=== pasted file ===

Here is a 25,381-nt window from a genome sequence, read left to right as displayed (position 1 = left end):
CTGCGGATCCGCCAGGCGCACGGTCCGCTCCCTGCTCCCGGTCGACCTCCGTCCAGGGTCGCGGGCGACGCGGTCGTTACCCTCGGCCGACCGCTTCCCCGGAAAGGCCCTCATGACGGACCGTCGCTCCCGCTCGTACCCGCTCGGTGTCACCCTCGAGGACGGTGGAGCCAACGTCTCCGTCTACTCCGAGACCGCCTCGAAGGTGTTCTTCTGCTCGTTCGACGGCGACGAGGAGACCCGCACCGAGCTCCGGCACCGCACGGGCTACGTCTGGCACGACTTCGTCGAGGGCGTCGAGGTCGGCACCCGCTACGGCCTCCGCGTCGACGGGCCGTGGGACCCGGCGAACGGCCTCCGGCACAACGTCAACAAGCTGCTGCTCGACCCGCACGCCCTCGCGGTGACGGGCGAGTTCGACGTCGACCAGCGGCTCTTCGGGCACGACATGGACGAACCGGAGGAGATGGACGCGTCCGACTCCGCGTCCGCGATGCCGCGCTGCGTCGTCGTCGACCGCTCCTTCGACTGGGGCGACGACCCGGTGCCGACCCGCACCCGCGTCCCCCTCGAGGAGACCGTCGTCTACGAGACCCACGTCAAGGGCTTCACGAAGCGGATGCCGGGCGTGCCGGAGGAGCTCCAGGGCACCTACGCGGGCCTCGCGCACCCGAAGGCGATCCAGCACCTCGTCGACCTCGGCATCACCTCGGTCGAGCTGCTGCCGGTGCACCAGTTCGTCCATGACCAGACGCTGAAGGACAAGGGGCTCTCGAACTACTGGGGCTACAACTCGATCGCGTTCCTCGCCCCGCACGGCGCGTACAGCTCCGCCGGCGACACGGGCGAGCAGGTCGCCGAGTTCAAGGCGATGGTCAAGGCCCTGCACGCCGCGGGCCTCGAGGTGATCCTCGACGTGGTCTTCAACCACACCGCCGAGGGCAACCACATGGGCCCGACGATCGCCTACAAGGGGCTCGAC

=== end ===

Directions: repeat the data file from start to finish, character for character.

Here is a 25,381-nt window from a genome sequence, read left to right as displayed (position 1 = left end):
CTGCGGATCCGCCAGGCGCACGGTCCGCTCCCTGCTCCCGGTCGACCTCCGTCCAGGGTCGCGGGCGACGCGGTCGTTACCCTCGGCCGACCGCTTCCCCGGAAAGGCCCTCATGACGGACCGTCGCTCCCGCTCGTACCCGCTCGGTGTCACCCTCGAGGACGGTGGAGCCAACGTCTCCGTCTACTCCGAGACCGCCTCGAAGGTGTTCTTCTGCTCGTTCGACGGCGACGAGGAGACCCGCACCGAGCTCCGGCACCGCACGGGCTACGTCTGGCACGACTTCGTCGAGGGCGTCGAGGTCGGCACCCGCTACGGCCTCCGCGTCGACGGGCCGTGGGACCCGGCGAACGGCCTCCGGCACAACGTCAACAAGCTGCTGCTCGACCCGCACGCCCTCGCGGTGACGGGCGAGTTCGACGTCGACCAGCGGCTCTTCGGGCACGACATGGACGAACCGGAGGAGATGGACGCGTCCGACTCCGCGTCCGCGATGCCGCGCTGCGTCGTCGTCGACCGCTCCTTCGACTGGGGCGACGACCCGGTGCCGACCCGCACCCGCGTCCCCCTCGAGGAGACCGTCGTCTACGAGACCCACGTCAAGGGCTTCACGAAGCGGATGCCGGGCGTGCCGGAGGAGCTCCAGGGCACCTACGCGGGCCTCGCGCACCCGAAGGCGATCCAGCACCTCGTCGACCTCGGCATCACCTCGGTCGAGCTGCTGCCGGTGCACCAGTTCGTCCATGACCAGACGCTGAAGGACAAGGGGCTCTCGAACTACTGGGGCTACAACTCGATCGCGTTCCTCGCCCCGCACGGCGCGTACAGCTCCGCCGGCGACACGGGCGAGCAGGTCGCCGAGTTCAAGGCGATGGTCAAGGCCCTGCACGCCGCGGGCCTCGAGGTGATCCTCGACGTGGTCTTCAACCACACCGCCGAGGGCAACCACATGGGCCCGACGATCGCCTACAAGGGGCTCGAC